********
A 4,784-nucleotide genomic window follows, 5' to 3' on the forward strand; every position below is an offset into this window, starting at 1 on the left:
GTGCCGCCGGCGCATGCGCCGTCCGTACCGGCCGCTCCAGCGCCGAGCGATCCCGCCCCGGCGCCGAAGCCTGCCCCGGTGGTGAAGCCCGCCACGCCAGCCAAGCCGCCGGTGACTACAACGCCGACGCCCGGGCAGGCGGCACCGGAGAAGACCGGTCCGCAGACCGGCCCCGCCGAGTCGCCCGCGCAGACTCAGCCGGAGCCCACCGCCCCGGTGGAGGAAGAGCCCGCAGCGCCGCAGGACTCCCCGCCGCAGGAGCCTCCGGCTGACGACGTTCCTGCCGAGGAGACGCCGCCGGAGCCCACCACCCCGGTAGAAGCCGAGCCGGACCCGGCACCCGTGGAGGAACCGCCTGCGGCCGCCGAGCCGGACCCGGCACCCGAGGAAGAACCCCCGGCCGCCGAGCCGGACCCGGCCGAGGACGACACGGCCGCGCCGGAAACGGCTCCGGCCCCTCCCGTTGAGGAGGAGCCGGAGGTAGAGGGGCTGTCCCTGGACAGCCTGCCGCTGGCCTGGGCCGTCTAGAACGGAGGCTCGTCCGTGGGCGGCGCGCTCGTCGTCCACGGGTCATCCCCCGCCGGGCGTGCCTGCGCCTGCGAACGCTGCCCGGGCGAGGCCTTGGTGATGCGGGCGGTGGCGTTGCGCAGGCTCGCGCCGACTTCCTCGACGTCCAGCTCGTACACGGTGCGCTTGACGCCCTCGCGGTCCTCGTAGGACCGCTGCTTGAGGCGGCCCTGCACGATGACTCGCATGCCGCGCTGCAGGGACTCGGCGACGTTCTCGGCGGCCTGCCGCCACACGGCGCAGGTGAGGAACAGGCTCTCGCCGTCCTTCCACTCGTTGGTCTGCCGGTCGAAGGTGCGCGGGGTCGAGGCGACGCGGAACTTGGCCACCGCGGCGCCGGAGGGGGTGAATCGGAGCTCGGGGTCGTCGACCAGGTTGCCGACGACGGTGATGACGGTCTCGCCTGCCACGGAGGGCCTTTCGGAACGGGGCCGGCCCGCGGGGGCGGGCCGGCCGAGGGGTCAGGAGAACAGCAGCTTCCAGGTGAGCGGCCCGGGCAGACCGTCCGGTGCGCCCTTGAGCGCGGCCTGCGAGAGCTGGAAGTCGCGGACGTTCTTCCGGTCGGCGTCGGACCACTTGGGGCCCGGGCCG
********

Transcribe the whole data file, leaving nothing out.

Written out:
A 4,784-nucleotide genomic window follows, 5' to 3' on the forward strand; every position below is an offset into this window, starting at 1 on the left:
GTGCCGCCGGCGCATGCGCCGTCCGTACCGGCCGCTCCAGCGCCGAGCGATCCCGCCCCGGCGCCGAAGCCTGCCCCGGTGGTGAAGCCCGCCACGCCAGCCAAGCCGCCGGTGACTACAACGCCGACGCCCGGGCAGGCGGCACCGGAGAAGACCGGTCCGCAGACCGGCCCCGCCGAGTCGCCCGCGCAGACTCAGCCGGAGCCCACCGCCCCGGTGGAGGAAGAGCCCGCAGCGCCGCAGGACTCCCCGCCGCAGGAGCCTCCGGCTGACGACGTTCCTGCCGAGGAGACGCCGCCGGAGCCCACCACCCCGGTAGAAGCCGAGCCGGACCCGGCACCCGTGGAGGAACCGCCTGCGGCCGCCGAGCCGGACCCGGCACCCGAGGAAGAACCCCCGGCCGCCGAGCCGGACCCGGCCGAGGACGACACGGCCGCGCCGGAAACGGCTCCGGCCCCTCCCGTTGAGGAGGAGCCGGAGGTAGAGGGGCTGTCCCTGGACAGCCTGCCGCTGGCCTGGGCCGTCTAGAACGGAGGCTCGTCCGTGGGCGGCGCGCTCGTCGTCCACGGGTCATCCCCCGCCGGGCGTGCCTGCGCCTGCGAACGCTGCCCGGGCGAGGCCTTGGTGATGCGGGCGGTGGCGTTGCGCAGGCTCGCGCCGACTTCCTCGACGTCCAGCTCGTACACGGTGCGCTTGACGCCCTCGCGGTCCTCGTAGGACCGCTGCTTGAGGCGGCCCTGCACGATGACTCGCATGCCGCGCTGCAGGGACTCGGCGACGTTCTCGGCGGCCTGCCGCCACACGGCGCAGGTGAGGAACAGGCTCTCGCCGTCCTTCCACTCGTTGGTCTGCCGGTCGAAGGTGCGCGGGGTCGAGGCGACGCGGAACTTGGCCACCGCGGCGCCGGAGGGGGTGAATCGGAGCTCGGGGTCGTCGACCAGGTTGCCGACGACGGTGATGACGGTCTCGCCTGCCACGGAGGGCCTTTCGGAACGGGGCCGGCCCGCGGGGGCGGGCCGGCCGAGGGGTCAGGAGAACAGCAGCTTCCAGGTGAGCGGCCCGGGCAGACCGTCCGGTGCGCCCTTGAGCGCGGCCTGCGAGAGCTGGAAGTCGCGGACGTTCTTCCGGTCGGCGTCGGACCACTTGGGGCCCGGGCCG